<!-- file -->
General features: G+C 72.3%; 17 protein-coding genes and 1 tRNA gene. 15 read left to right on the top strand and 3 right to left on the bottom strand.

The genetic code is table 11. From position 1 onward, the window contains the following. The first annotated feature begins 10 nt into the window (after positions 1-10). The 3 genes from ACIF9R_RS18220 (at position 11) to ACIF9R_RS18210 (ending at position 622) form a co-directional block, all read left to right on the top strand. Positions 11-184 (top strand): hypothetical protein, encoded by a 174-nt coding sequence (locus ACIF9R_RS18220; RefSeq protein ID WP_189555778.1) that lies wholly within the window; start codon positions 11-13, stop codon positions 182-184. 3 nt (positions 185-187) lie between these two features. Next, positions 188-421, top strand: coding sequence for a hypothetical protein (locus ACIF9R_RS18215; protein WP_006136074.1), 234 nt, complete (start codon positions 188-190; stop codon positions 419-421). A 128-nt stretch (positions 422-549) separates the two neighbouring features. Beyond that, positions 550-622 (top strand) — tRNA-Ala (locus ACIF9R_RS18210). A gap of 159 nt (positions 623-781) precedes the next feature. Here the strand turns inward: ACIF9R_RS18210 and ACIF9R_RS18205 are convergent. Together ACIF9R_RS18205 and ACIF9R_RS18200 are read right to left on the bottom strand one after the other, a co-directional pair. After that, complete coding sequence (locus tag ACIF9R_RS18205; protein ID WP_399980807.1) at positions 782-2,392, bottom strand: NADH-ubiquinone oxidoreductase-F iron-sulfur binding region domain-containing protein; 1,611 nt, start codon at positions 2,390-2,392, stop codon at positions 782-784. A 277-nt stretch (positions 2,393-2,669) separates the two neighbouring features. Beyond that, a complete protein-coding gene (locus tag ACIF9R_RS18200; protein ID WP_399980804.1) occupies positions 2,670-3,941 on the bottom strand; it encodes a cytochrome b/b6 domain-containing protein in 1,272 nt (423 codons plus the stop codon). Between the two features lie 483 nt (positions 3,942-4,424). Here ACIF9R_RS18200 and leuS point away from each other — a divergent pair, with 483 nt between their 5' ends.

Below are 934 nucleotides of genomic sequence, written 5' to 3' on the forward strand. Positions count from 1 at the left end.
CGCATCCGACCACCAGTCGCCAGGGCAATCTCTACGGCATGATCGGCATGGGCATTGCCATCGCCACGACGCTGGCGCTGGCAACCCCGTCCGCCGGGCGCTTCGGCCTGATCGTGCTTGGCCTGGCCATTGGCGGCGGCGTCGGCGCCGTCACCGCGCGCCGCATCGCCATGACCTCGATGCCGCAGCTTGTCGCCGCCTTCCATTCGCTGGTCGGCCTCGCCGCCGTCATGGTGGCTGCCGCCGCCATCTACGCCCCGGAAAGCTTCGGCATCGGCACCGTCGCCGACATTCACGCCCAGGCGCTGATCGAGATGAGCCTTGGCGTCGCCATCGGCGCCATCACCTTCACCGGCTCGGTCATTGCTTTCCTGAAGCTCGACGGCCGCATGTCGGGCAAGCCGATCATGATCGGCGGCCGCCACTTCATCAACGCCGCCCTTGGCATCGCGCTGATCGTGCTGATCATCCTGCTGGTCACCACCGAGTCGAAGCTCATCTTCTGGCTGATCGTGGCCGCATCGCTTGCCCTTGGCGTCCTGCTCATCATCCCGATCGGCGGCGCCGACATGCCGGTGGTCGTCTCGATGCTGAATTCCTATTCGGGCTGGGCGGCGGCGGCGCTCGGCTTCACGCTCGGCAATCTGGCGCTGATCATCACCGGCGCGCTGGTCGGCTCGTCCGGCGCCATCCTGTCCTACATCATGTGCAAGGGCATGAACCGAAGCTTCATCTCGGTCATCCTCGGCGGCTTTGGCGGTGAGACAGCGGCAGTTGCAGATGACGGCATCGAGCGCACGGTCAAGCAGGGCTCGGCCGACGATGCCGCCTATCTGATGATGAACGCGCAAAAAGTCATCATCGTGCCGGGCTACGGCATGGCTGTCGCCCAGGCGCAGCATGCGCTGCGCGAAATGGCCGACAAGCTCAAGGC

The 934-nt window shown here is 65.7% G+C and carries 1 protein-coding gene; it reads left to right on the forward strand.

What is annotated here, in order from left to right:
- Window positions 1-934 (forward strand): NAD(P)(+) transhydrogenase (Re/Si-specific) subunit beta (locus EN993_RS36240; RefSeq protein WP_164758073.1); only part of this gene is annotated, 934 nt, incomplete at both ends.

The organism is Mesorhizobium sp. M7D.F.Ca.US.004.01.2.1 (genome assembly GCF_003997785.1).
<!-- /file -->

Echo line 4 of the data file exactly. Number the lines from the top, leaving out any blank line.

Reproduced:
CGCATCCGACCACCAGTCGCCAGGGCAATCTCTACGGCATGATCGGCATGGGCATTGCCATCGCCACGACGCTGGCGCTGGCAACCCCGTCCGCCGGGCGCTTCGGCCTGATCGTGCTTGGCCTGGCCATTGGCGGCGGCGTCGGCGCCGTCACCGCGCGCCGCATCGCCATGACCTCGATGCCGCAGCTTGTCGCCGCCTTCCATTCGCTGGTCGGCCTCGCCGCCGTCATGGTGGCTGCCGCCGCCATCTACGCCCCGGAAAGCTTCGGCATCGGCACCGTCGCCGACATTCACGCCCAGGCGCTGATCGAGATGAGCCTTGGCGTCGCCATCGGCGCCATCACCTTCACCGGCTCGGTCATTGCTTTCCTGAAGCTCGACGGCCGCATGTCGGGCAAGCCGATCATGATCGGCGGCCGCCACTTCATCAACGCCGCCCTTGGCATCGCGCTGATCGTGCTGATCATCCTGCTGGTCACCACCGAGTCGAAGCTCATCTTCTGGCTGATCGTGGCCGCATCGCTTGCCCTTGGCGTCCTGCTCATCATCCCGATCGGCGGCGCCGACATGCCGGTGGTCGTCTCGATGCTGAATTCCTATTCGGGCTGGGCGGCGGCGGCGCTCGGCTTCACGCTCGGCAATCTGGCGCTGATCATCACCGGCGCGCTGGTCGGCTCGTCCGGCGCCATCCTGTCCTACATCATGTGCAAGGGCATGAACCGAAGCTTCATCTCGGTCATCCTCGGCGGCTTTGGCGGTGAGACAGCGGCAGTTGCAGATGACGGCATCGAGCGCACGGTCAAGCAGGGCTCGGCCGACGATGCCGCCTATCTGATGATGAACGCGCAAAAAGTCATCATCGTGCCGGGCTACGGCATGGCTGTCGCCCAGGCGCAGCATGCGCTGCGCGAAATGGCCGACAAGCTCAAGGC